Many ancient texts talk about “having eyes that don’t see,” or being “blind” to what is going on around us. Awareness practices address this human challenge. In some cases these are called “mindfulness. Thomas Aquinas discussed these behaviors as “practical wisdom.”
Sensing change: In my innovation work, I have found it helpful to start talking about awareness in very concrete terms. Consider the changing seasons. What do we notice? We sense that the air is different; perhaps the angle of the light as well. We may notice changes in animals or plants. After sensing a change in the season, communities take action. For instance, in Nepal, when the waters rise, we may be in monsoon season and need to take precautions. In the United States, when we see Christmas displays at the mall, it may be mid-October and time for Columbus Day.
Emotional seasons change too, and wise people notice and respond. Sensing a change, you can make observations.
Why do we fail to see what’s next? Sometimes we are too busy with the day-to-day execution of our responsibilities, or distracted by things that clamor for attention.
It starts with noticing “what is,” not “what we want to be.” This practice is often called “mindfulness. I like the the term “awareness” because the practice involves so much more than a person’s mind.
The results of greater awareness include the abilities to:
1. Sense signals our bodies emit around different changes (e.g. acceptance, alarm, passion, anger, despair, etc.) so we can better understand what we have to deal with.
2. See trends and patterns.
3. See the gap between stated values and those values in practice.
4. See overlooked assets around us and within us.
5. Understand better what could help our stakeholders.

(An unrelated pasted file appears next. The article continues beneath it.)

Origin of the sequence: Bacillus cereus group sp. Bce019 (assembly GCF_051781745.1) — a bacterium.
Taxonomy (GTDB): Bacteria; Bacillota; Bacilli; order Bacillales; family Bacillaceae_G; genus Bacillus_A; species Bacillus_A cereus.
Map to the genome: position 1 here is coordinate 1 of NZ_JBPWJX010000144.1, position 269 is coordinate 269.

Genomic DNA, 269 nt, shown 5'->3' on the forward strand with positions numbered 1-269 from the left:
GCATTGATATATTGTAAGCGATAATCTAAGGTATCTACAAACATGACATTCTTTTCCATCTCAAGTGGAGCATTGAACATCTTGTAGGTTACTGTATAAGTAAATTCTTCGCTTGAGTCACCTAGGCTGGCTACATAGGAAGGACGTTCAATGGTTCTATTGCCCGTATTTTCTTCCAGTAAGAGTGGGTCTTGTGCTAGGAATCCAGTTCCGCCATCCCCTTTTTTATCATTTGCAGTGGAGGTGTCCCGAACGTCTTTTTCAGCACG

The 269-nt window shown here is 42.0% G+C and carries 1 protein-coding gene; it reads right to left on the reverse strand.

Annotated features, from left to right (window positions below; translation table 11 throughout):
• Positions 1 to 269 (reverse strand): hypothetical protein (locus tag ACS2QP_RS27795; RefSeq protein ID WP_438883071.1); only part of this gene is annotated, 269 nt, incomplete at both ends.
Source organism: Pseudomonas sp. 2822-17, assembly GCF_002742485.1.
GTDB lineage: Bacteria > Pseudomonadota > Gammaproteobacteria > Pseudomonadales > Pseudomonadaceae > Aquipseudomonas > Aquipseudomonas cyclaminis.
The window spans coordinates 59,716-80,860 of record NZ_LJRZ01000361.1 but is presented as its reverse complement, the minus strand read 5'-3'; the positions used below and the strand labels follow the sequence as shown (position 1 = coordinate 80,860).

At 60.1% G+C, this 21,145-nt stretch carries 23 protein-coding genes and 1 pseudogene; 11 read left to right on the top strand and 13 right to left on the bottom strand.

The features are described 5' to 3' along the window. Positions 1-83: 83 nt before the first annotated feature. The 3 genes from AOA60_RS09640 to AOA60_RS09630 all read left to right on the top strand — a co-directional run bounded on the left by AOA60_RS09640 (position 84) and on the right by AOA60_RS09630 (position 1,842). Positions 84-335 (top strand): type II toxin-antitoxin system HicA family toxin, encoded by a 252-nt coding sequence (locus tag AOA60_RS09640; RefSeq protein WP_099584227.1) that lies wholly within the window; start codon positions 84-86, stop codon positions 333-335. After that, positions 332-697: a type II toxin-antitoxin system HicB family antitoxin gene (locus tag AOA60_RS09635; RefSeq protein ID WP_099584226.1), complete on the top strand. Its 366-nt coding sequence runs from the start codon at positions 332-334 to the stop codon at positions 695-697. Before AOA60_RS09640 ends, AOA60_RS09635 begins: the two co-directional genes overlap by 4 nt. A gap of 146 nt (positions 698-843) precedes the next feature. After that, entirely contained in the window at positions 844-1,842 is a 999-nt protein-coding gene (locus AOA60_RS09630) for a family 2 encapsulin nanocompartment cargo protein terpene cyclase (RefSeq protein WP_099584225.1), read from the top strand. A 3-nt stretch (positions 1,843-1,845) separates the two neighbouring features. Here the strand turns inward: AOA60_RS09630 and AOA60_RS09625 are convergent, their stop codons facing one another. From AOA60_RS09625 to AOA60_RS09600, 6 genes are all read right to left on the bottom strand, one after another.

How do we begin? Thich Nhat Hanh writes for secular, Buddhist, and Christian audiences. In the book The Miracle of Mindfulness, he describes the process as beginning with focus on a neutral action like the washing of dishes, the eating of a tangerine or the awareness of your breathing. In this state, neutrally observe what thoughts come to mind as you focus on one thing. Watch, don’t wish. “I am thinking a negative thought.” “I am thinking a joyful thought.” “My heart hurts when this thought comes in.” “My chest relaxes when this thought enters.” This is a basic practice. It helps a person relax and begin to notice what is going on.
Thomas Aquinas wrote 750 years ago about steps he considered important to be wise. They are a checklist for people who want to be aware.
- Memoria: Accurate memory; that is, memory that is true to reality
- Intelligentia — Understanding of first principles (or the most basic facts)
- Docilitas — The kind of open-mindedness that recognizes the true variety of things and situations to be experienced, and does not cage itself in any presumption of deceptive knowledge; the ability to make use of the experience and authority of others to make prudent decisions. This would include the art of improvisation, an important element in teamwork where you build on each other’s ideas to help them become all they can be.
- Shrewdness or quick-wittedness (solertia) — sizing up a situation on one’s own quickly
- Discursive reasoning (ratio) — research and compare alternative possibilities
- Foresight (providentia) — capacity to estimate whether a particular action will lead to the realization of our goal
- Circumspection — ability to take all relevant circumstances into account
- Caution — risk mitigation
The assumption for this checklist is: Each action I take should take me closer to God’s heart.
(This checklist is quite similar to modern-day checklists, but the underlying assumptions are not tethered to building good character. A discussion of these lists, often used in innovation process engineering, is found here.)
Mindfulness is the first step in seeing “what is” and that is different than mindLESSly moving forward based on assumptions that no longer hold true. By being aware that things are changing, you can take advantage of opportunities you’d otherwise would have missed.